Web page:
EDX element analysis of the upper and bottom surfaces of the substrate without adding TiO2 NPs and in the presence of different doses of the NPs is shown in Table 3. Due to the chemical structure of TiO2, which contains (O) elements in the organic structure, the surface of the substrate TiO2 displays substantially more oxygen (O) elements than the surface of the substrate control. The substrate TiO2 investigates the increase in (Ti) element on the bottom surface as a result of more nanomaterials accumulating on the bottom surface of the substrate during the phase inversion process, resulting in a decrease in internal concentration polarization of the TFC membrane during the FO process.

Table 3

Comparison between the elements of control and TiO2 substrates (EDX analysis)

PSF substrateElement of the upper surface (wt%)
Element of the bottom surface (wt%)
CO2STiO2CO2STiO2
Substratecontrol element 76.56 20.63 2.81 – 75.26 22.63 2.11 – 
Substrate TiO2 added 72.85 23.47 2.75 0.93 71.59 23.38 3.69 1.34 
PSF substrateElement of the upper surface (wt%)
Element of the bottom surface (wt%)
CO2STiO2CO2STiO2
Substratecontrol element 76.56 20.63 2.81 – 75.26 22.63 2.11 – 
Substrate TiO2 added 72.85 23.47 2.75 0.93 71.59 23.38 3.69 1.34 

Membrane porosity (ε)%

Equation (1) was used to calculate the porosity of the substrate membrane (%). The overall porosity percentage of the prepared TFC/TFNC membranes is shown in Figure 5. The total porosity of the membrane rose from 65% in the TFC membrane to 77% in the TFNC membrane, this means that the use of TiO2 NPs increased the membrane porosity that leads to a decrease in the porosity of the membrane's internal structures during the FO processes that increase the water permeability. The excessively porous support can also make constructing an excellent active selective layer with the required mass transport capabilities more challenging. The sponge-like structure with small pores surrounded by dense walls, on the other hand, may make it easier to construct an integrated thin active layer and may provide superior mechanical stability to the finger-like characteristic; however, it increases mass transfer resistance.

Figure 5

Porosity (ε) percent of TFC–TFNC-FO membranes.

Figure 5

Porosity (ε) percent of TFC–TFNC-FO membranes.

Close modal

TFNC membrane surface wettability characterization

The addition of hydrophilic nanomaterials to the substrate layer of a TFC-FO membrane can result in increased porosity, greater hydrophilicity, and decreased tortuosity, all of which work together to reduce ICP. The water contact angle (WCA: θ) is the common measurement to estimate the membrane surface hydrophilicity, and the findings are shown in Figure 6. The hydrophilic membranes have a WCA of 0° < θ < 90°, while hydrophobic membranes have a WCA of 90° < θ < 180°. In the case of the prepared TFC/TFNC membranes, there was a decrease in contact angle with increasing the TiO2 percentage. The contact angle reduces from 66.4° to 52.2° as the TiO2 percentage increased from 0 to 1.5 wt% due to the increase of membrane hydrophilicity. Increasing hydrophilicity leads to improvement in membrane performance.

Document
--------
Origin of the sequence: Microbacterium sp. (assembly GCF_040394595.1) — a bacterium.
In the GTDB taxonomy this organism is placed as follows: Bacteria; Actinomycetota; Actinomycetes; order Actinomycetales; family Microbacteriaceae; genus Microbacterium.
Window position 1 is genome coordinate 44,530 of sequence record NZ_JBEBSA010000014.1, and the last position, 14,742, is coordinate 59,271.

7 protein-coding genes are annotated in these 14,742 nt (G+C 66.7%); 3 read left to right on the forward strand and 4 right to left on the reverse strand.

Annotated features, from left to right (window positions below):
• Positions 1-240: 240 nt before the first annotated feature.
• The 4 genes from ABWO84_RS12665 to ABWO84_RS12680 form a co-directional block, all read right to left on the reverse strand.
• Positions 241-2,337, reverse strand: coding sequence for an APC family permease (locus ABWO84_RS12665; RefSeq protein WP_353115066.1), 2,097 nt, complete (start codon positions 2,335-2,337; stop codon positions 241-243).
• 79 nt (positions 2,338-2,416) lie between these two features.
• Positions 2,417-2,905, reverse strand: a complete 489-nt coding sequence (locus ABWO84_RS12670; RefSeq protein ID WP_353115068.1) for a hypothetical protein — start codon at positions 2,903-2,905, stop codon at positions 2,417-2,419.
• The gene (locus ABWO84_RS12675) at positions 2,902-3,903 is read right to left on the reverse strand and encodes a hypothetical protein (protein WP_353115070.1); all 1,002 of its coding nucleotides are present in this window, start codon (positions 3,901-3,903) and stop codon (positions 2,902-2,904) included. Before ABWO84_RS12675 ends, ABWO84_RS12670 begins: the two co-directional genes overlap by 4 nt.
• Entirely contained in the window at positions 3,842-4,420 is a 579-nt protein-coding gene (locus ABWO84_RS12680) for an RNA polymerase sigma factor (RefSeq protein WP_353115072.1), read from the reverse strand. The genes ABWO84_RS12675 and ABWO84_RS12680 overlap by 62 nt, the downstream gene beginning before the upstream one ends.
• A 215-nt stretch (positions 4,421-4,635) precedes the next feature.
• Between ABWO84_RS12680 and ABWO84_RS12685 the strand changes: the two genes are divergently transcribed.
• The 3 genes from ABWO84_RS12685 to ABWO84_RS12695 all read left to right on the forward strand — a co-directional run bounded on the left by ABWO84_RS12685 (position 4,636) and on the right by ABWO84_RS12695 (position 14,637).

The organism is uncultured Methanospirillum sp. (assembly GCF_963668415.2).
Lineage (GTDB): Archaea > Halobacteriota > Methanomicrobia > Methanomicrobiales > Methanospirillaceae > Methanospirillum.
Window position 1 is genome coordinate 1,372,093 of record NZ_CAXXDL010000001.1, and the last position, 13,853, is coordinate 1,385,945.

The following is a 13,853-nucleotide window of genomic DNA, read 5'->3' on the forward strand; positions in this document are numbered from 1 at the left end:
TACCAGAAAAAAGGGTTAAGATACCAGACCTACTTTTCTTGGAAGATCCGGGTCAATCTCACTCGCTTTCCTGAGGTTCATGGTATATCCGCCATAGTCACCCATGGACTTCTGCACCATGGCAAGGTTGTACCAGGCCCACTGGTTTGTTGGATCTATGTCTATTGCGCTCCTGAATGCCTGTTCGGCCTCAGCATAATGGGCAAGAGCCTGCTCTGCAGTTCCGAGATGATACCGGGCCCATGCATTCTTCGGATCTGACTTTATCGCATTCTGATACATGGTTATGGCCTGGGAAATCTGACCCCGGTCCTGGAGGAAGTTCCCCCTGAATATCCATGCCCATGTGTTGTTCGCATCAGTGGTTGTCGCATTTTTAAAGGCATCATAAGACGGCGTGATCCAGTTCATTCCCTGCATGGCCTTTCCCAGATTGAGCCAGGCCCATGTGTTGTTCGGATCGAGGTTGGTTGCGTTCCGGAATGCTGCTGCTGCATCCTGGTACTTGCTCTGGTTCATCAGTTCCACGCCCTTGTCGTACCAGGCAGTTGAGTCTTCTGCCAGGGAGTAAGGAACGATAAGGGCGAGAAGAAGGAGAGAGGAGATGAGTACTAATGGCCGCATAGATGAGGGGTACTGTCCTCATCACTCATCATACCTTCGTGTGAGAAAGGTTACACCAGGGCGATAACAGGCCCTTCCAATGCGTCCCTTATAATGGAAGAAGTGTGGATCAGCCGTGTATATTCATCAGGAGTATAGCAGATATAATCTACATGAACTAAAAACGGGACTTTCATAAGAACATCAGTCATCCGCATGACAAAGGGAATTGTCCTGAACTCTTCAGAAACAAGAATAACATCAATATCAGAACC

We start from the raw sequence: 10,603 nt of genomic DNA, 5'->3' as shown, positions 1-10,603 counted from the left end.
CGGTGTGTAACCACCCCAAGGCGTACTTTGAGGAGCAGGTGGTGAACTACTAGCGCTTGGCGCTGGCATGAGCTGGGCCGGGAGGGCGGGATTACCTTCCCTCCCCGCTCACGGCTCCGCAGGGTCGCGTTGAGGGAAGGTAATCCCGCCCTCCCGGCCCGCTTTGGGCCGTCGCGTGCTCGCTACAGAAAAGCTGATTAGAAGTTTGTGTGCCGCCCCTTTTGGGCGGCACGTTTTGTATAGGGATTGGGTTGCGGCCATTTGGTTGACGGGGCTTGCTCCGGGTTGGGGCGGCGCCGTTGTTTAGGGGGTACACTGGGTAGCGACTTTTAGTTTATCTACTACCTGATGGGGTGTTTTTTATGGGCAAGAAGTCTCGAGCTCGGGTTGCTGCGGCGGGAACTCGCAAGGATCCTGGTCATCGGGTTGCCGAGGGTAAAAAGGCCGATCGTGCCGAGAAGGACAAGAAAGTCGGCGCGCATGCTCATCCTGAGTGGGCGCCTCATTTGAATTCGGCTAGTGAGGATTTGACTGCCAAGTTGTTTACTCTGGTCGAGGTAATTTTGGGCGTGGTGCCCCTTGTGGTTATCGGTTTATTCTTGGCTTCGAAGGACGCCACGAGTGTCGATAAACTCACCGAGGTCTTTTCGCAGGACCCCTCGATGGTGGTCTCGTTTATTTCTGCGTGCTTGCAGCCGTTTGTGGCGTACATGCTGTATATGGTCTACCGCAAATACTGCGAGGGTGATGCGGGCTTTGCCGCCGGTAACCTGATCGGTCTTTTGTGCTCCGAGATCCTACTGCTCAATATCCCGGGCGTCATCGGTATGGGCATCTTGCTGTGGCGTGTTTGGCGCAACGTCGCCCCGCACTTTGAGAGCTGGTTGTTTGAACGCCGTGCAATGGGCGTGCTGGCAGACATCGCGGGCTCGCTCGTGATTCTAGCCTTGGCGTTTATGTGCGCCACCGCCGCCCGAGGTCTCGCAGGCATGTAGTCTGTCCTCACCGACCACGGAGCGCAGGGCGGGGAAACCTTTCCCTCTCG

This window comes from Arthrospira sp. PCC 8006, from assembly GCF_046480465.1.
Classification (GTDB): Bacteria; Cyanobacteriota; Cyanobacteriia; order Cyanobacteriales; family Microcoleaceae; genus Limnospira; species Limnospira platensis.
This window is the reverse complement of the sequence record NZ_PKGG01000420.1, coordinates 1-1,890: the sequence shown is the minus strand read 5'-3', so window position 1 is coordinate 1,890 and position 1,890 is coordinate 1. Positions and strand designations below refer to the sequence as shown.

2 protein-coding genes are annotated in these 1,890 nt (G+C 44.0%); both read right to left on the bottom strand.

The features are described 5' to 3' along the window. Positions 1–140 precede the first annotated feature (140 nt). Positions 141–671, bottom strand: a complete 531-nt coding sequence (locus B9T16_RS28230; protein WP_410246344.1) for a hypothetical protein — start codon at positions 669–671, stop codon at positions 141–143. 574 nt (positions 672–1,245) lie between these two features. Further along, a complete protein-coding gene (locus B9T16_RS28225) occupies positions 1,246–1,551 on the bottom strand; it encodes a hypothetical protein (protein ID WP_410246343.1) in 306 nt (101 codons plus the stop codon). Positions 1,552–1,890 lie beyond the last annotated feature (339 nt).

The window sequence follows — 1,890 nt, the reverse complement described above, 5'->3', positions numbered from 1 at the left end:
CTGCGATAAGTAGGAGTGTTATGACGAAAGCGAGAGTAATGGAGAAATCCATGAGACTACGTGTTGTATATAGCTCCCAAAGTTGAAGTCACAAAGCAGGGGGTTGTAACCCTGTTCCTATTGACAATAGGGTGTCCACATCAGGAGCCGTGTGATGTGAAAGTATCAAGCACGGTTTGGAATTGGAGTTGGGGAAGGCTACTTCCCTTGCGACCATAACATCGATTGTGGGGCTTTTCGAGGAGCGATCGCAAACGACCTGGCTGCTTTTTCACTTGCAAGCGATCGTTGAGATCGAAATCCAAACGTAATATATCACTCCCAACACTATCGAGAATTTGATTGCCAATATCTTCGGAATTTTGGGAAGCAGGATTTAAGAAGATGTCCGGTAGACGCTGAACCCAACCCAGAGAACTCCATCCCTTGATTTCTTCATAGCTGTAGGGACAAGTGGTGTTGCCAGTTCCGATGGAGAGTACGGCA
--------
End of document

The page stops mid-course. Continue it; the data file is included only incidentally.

Figure 6

Contact angle (θ) of TFC–TFNC membranes.

Figure 6

Contact angle (θ) of TFC–TFNC membranes.

Close modal

FT-IR spectrophotometer

One of the most widely used analytical techniques for materials analysis is infrared spectroscopy. The main concept is summarized as follows: when infrared light passes through a sample, some of the light is absorbed by the sample's chemical bonds, creating molecular vibrations. The absorbed IR radiation's energies are determined by the bond strengths and atoms, and the resulting spectrum shows molecular absorbance. Figure 7 shows the FT-IR spectrum of the prepared flat sheets membranes for substrate (control) and TFC membrane. TFC spectra indicate that the absorption peak of wave number equals 1,154.03 cm−1 which shows the presence of symmetric O = S = O stretching and indicated in the 1,151–1,155 cm−1 range. The absorption peak at 1,294.71 cm−1 indicates the presence of asymmetric O = S = O stretching and is indicated in the 1,294–1,295 cm−1 range. The absorption peak at 1,240.96 cm−1 indicates the presence of asymmetric C − O − C stretching and is indicated in the 1,240–1,258 cm−1 range. The absorption peak at 1,490.47 cm−1 indicates the presence of CH3 − C − CH3 stretching and indicated in the 1,486–1,490 cm−1 range and 1,490 cm−1 (C = C aromatic ring stretching) correspond to the functional groups of substrates made of the PSF polymer. Regarding the PA layer, the characteristic peak at 1,652.00 cm−1 indicates the presence of C = O, where the carbonyl functional group spectra are in the range from 1,600 to 1,800 cm−1 wave number (C = O amide stretching) and 1,583.30 cm−1 (C − N amide stretching). So, it can be concluded that there are PVP, PSF, TMC, and MPD in the produced membrane and this is considered for both TFC and TFNC membranes. As can be seen, the peaks of virgin PSF and PSF substrate with TiO2 NPs have no obvious change. FT-IR spectroscopy is mostly used for a qualitative study of various materials, but it may also be used for quantitative analysis utilizing modern software that calculates the area of various peaks in the IR spectrum (Stuart 2004).